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Role of distal splenorenal shunt for long-term management of variceal bleeding.
World J Surg. 1994 Mar-Apr; 18(2):205-10.WJ

Abstract

Distal splenorenal shunt (DSRS) has been studied extensively over the past 25 years to define its role in management of variceal bleeding. The operative technique of the shunt has not changed, but more aggressive attempts at portal-azygos disconnection have been studied for their effect on maintenance of portal perfusion. Control of variceal bleeding is achieved in about 90% of patients. Portal flow to the liver is maintained in > 90% of patients with nonalcoholic etiology of portal hypertension and in 50% to 84% of patients with alcoholic cirrhosis depending on the degree of portal-azygos disconnection. Encephalopathy and liver failure do not seem to be accelerated by DSRS but depend on the severity of the underlying liver disease. Reported survival likewise depends on the etiology of portal hypertension and the severity of liver disease: > 90% survival can be achieved in portal vein thrombosis and patients with cirrhosis and normal liver function, but 50% to 60% 3- to 5-year survivals are reported for patients with more advanced disease. DSRS offers one treatment modality for management of variceal bleeding that must fit into an overall strategy for these patients. Full evaluation is the key to allow selection of patients for pharmacotherapy, sclerotherapy, variceal decompression, or liver transplantation.

Authors+Show Affiliations

Department of General Surgery, Cleveland Clinic Foundation, Ohio 44195.

Pub Type(s)

Journal Article
Review

Language

eng

PubMed ID

8042324

Citation

Henderson, J M.. "Role of Distal Splenorenal Shunt for Long-term Management of Variceal Bleeding." World Journal of Surgery, vol. 18, no. 2, 1994, pp. 205-10.
Henderson JM. Role of distal splenorenal shunt for long-term management of variceal bleeding. World J Surg. 1994;18(2):205-10.
Henderson, J. M. (1994). Role of distal splenorenal shunt for long-term management of variceal bleeding. World Journal of Surgery, 18(2), 205-10.
Henderson JM. Role of Distal Splenorenal Shunt for Long-term Management of Variceal Bleeding. World J Surg. 1994 Mar-Apr;18(2):205-10. PubMed PMID: 8042324.
* Article titles in AMA citation format should be in sentence-case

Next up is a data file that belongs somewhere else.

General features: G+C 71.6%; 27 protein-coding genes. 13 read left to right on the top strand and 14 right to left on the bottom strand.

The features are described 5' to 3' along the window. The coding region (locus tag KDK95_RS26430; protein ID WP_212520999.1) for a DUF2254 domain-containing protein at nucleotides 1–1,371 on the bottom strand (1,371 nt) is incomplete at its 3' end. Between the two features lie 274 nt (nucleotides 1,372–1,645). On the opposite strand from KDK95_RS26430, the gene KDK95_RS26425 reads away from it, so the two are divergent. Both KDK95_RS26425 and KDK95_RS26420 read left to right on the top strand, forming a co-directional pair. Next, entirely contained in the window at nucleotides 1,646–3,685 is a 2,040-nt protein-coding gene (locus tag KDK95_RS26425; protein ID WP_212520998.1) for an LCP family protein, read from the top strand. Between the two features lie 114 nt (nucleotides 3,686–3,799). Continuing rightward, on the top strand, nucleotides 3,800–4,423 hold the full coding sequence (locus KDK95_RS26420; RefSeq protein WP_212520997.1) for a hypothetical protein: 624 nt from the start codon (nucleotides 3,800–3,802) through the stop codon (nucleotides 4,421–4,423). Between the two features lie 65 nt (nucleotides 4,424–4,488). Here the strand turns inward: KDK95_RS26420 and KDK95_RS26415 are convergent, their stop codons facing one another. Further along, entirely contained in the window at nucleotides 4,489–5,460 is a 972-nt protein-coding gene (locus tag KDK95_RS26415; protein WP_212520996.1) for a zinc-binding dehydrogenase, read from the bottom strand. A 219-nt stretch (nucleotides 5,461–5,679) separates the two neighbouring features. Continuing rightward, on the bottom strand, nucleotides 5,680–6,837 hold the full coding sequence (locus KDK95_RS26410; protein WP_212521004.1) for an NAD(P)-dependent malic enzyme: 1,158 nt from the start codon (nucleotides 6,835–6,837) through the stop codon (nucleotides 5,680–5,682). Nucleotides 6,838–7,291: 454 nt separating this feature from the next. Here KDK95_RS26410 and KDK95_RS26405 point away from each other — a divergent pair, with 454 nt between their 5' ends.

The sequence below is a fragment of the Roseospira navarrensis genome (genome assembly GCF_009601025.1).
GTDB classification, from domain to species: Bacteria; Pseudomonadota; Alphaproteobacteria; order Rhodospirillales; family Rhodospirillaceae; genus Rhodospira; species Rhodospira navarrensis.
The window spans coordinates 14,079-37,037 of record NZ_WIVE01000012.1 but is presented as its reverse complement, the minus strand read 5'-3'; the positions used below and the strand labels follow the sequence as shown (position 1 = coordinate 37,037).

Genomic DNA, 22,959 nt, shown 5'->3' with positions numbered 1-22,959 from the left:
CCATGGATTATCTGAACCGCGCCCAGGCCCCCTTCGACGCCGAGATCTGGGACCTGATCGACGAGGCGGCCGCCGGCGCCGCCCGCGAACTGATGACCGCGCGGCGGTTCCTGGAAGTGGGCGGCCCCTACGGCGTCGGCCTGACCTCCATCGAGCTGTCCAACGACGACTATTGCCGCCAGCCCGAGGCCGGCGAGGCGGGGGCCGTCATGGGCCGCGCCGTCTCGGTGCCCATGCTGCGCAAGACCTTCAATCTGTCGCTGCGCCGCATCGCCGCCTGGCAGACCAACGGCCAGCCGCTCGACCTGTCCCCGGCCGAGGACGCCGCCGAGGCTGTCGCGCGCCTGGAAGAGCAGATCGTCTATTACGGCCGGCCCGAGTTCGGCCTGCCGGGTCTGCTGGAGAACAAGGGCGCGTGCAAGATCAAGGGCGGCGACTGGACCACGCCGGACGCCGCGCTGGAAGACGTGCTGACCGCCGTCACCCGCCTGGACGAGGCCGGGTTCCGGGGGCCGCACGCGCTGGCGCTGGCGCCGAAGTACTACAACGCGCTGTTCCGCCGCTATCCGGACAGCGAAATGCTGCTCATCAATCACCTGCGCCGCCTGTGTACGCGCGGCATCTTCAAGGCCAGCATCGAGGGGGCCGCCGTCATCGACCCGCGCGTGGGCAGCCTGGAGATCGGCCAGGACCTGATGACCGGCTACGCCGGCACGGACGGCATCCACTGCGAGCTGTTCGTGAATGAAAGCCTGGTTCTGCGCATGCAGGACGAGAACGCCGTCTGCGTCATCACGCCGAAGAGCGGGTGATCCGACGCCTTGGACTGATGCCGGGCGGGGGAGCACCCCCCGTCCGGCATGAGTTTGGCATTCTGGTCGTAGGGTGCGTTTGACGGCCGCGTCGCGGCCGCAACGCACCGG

TY - JOUR T1 - Role of distal splenorenal shunt for long-term management of variceal bleeding. A1 - Henderson,J M, PY - 1994/3/1/pubmed PY - 1994/3/1/medline PY - 1994/3/1/entrez SP - 205 EP - 10 JF - World journal of surgery JO - World J Surg VL - 18 IS - 2 N2 - Distal splenorenal shunt (DSRS) has been studied extensively over the past 25 years to define its role in management of variceal bleeding. The operative technique of the shunt has not changed, but more aggressive attempts at portal-azygos disconnection have been studied for their effect on maintenance of portal perfusion. Control of variceal bleeding is achieved in about 90% of patients. Portal flow to the liver is maintained in > 90% of patients with nonalcoholic etiology of portal hypertension and in 50% to 84% of patients with alcoholic cirrhosis depending on the degree of portal-azygos disconnection. Encephalopathy and liver failure do not seem to be accelerated by DSRS but depend on the severity of the underlying liver disease. Reported survival likewise depends on the etiology of portal hypertension and the severity of liver disease: > 90% survival can be achieved in portal vein thrombosis and patients with cirrhosis and normal liver function, but 50% to 60% 3- to 5-year survivals are reported for patients with more advanced disease. DSRS offers one treatment modality for management of variceal bleeding that must fit into an overall strategy for these patients. Full evaluation is the key to allow selection of patients for pharmacotherapy, sclerotherapy, variceal decompression, or liver transplantation. SN - 0364-2313 UR - https://www.unboundmedicine.com/medline/citation/8042324/Role_of_distal_splenorenal_shunt_for_long_term_management_of_variceal_bleeding_ L2 - https://medlineplus.gov/gastrointestinalbleeding.html DB - PRIME DP - Unbound Medicine ER -